The move comes after several Russian banks were banned from SWIFT—the cross-border payment system operator—as part of measures that came in response to President Vladimir Putin’s invasion of neighboring Ukraine, which began on Feb. 24. The penalty was designed to isolate Russia from global markets following the invasion.
Russia’s central bank developed a messaging system, the System for Transfer of Financial Messages (SPFS) in 2014. Russian banks affected by the ban could move to Moscow’s alternative to the SWIFT payments network.
Last year, the central bank was reported as saying domestic interbank traffic could easily be transferred to this platform.
“Under the current conditions we have made the decision not to reveal the list of organisations connected to SPFS. Still, this list is available for users of the system,” Russia’s central bank told Reuters in an emailed comment.
The central bank previously published a list of those who use SPFS on its website, but this practice was recently stopped, according to Bloomberg.
Bank of Russia Governor Elvira Nabiullina told parliament on Monday that 52 institutions from 12 countries are using the country’s alternative to the SWIFT financial messaging service. She said Russia’s central bank would push to add new members to the system.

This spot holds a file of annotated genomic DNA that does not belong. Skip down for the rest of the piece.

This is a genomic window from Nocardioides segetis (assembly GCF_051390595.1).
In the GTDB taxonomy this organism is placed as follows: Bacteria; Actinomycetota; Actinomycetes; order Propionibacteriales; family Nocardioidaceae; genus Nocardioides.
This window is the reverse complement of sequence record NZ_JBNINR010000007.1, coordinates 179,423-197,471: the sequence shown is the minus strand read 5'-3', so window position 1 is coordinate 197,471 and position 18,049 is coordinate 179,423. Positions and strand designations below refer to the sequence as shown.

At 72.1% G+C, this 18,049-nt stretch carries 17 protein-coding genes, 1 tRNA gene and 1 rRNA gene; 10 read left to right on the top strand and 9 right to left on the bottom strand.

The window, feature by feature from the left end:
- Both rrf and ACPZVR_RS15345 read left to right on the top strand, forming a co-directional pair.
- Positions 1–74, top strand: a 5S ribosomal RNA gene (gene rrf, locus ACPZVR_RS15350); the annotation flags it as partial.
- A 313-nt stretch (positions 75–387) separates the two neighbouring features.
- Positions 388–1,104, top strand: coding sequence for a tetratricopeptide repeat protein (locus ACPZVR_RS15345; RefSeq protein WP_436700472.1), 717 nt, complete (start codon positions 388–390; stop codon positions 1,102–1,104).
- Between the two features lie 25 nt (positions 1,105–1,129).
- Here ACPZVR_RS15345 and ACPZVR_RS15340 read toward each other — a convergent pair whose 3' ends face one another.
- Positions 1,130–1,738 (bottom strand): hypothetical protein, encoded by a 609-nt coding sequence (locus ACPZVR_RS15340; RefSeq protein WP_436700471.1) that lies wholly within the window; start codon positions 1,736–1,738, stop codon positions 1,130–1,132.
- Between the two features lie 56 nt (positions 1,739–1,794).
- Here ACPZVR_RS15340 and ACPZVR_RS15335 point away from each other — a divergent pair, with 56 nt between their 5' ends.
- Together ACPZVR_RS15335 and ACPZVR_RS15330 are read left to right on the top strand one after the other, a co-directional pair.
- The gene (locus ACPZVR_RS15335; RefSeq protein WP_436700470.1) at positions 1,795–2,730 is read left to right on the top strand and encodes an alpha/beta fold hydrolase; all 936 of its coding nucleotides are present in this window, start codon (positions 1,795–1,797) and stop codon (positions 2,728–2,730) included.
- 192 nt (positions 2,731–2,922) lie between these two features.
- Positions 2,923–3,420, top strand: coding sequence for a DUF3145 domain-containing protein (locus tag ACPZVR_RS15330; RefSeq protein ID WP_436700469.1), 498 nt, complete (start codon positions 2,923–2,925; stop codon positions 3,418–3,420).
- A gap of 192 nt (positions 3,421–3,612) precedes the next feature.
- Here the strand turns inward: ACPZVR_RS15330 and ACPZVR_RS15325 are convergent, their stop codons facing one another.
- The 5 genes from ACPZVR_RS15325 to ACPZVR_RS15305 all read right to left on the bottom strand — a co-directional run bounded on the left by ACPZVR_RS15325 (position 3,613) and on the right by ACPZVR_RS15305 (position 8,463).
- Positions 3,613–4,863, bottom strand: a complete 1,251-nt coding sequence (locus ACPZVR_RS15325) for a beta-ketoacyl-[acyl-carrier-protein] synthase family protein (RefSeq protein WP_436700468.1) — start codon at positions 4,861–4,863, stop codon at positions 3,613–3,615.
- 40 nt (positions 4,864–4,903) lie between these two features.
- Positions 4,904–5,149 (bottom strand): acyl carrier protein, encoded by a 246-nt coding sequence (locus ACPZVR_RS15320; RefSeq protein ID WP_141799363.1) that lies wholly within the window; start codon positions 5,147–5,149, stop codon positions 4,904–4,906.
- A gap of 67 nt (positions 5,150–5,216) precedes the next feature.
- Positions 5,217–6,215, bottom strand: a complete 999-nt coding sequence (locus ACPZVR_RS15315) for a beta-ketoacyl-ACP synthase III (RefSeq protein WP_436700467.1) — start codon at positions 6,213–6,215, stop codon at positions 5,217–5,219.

“Until there was such a threat of being cut off from SWIFT, foreign partners weren’t in much of a rush to join, but now we expect their readiness to be greater,” Nabiullina said, according to Russia’s state-run news agency TASS.
The central bank said in March that around 400 users were connected to the system, which was set up by Russia after the annexation of Crimea from Ukraine in 2014, amid concerns that the country could lose access to SWIFT.
Russia called earlier this month on the other BRIC (Brazil, Russia, India, and China) emerging economies to extend the use of national currencies and integrate payment systems.
Bloomberg reported late March, citing people familiar with the matter, that India was weighing a proposal from Moscow to use the system, and that the plan involves rupee-ruble-denominated payments.
The central bank has scaled down its public activity, including suspending publication of external debt data and a breakdown of gold and foreign exchange reserves.
Earlier this month, the central bank also announced that it will temporarily stop publishing data on foreign trade on a monthly basis in the first such suspension since 1997.
Reuters contributed to this report.